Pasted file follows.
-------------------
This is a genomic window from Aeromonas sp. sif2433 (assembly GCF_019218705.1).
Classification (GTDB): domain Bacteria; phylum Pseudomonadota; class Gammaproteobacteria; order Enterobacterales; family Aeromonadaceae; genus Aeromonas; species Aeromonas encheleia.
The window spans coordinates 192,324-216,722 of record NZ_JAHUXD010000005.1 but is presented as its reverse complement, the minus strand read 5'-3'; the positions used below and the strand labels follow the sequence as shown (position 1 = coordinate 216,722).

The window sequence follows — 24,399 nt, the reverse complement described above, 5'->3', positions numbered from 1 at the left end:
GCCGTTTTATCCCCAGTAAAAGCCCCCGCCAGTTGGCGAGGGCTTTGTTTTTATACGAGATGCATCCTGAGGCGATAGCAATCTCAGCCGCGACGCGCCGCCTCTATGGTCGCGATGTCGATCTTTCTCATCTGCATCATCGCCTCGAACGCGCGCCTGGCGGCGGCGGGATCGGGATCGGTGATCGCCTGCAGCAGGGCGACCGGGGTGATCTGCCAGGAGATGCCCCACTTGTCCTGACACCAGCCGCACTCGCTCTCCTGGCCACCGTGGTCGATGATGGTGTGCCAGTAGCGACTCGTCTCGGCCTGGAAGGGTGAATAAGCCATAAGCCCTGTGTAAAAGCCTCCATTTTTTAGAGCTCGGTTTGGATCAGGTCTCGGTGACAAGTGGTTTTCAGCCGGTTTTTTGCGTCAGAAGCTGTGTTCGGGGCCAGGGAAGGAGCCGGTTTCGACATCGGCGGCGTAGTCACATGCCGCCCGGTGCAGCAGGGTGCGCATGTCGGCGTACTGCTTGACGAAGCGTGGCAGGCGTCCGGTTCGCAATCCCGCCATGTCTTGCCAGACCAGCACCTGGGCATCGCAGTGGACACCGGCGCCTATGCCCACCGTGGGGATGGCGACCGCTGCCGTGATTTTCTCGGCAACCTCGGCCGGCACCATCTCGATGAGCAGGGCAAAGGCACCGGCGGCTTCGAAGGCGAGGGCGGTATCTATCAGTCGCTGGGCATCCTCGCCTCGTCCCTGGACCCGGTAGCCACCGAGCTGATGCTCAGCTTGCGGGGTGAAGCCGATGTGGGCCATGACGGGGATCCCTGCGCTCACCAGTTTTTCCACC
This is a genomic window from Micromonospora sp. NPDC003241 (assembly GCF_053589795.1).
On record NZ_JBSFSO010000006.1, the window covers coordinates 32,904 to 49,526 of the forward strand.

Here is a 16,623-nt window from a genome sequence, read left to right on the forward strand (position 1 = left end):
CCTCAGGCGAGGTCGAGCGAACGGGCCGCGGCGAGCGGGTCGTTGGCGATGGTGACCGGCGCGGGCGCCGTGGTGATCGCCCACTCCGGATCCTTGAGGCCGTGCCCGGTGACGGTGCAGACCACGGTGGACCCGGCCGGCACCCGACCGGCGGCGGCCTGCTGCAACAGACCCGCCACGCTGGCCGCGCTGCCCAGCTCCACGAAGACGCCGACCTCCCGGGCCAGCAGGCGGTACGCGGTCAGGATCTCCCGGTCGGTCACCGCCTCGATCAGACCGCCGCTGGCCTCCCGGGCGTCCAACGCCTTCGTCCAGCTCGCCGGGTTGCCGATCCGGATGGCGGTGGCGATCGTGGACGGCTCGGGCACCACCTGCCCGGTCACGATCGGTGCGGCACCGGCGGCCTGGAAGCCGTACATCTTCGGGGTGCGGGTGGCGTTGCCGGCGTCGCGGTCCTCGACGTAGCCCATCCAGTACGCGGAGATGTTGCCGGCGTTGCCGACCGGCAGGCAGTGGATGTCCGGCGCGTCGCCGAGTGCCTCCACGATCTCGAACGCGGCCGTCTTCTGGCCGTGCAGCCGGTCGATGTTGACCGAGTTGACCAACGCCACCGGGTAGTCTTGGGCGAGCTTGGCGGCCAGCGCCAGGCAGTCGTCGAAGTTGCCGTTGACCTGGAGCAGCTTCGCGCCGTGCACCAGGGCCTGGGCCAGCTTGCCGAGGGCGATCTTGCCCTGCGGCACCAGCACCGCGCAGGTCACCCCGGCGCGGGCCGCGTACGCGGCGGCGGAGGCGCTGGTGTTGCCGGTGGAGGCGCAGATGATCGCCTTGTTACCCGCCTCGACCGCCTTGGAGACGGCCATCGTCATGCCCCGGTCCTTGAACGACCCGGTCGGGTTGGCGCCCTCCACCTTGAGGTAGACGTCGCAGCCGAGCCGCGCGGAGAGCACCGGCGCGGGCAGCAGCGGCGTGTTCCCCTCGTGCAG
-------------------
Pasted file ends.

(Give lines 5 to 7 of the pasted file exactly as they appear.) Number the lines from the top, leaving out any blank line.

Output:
GCCGTTTTATCCCCAGTAAAAGCCCCCGCCAGTTGGCGAGGGCTTTGTTTTTATACGAGATGCATCCTGAGGCGATAGCAATCTCAGCCGCGACGCGCCGCCTCTATGGTCGCGATGTCGATCTTTCTCATCTGCATCATCGCCTCGAACGCGCGCCTGGCGGCGGCGGGATCGGGATCGGTGATCGCCTGCAGCAGGGCGACCGGGGTGATCTGCCAGGAGATGCCCCACTTGTCCTGACACCAGCCGCACTCGCTCTCCTGGCCACCGTGGTCGATGATGGTGTGCCAGTAGCGACTCGTCTCGGCCTGGAAGGGTGAATAAGCCATAAGCCCTGTGTAAAAGCCTCCATTTTTTAGAGCTCGGTTTGGATCAGGTCTCGGTGACAAGTGGTTTTCAGCCGGTTTTTTGCGTCAGAAGCTGTGTTCGGGGCCAGGGAAGGAGCCGGTTTCGACATCGGCGGCGTAGTCACATGCCGCCCGGTGCAGCAGGGTGCGCATGTCGGCGTACTGCTTGACGAAGCGTGGCAGGCGTCCGGTTCGCAATCCCGCCATGTCTTGCCAGACCAGCACCTGGGCATCGCAGTGGACACCGGCGCCTATGCCCACCGTGGGGATGGCGACCGCTGCCGTGATTTTCTCGGCAACCTCGGCCGGCACCATCTCGATGAGCAGGGCAAAGGCACCGGCGGCTTCGAAGGCGAGGGCGGTATCTATCAGTCGCTGGGCATCCTCGCCTCGTCCCTGGACCCGGTAGCCACCGAGCTGATGCTCAGCTTGCGGGGTGAAGCCGATGTGGGCCATGACGGGGATCCCTGCGCTCACCAGTTTTTCCACC
This is a genomic window from Micromonospora sp. NPDC003241 (assembly GCF_053589795.1).
On record NZ_JBSFSO010000006.1, the window covers coordinates 32,904 to 49,526 of the forward strand.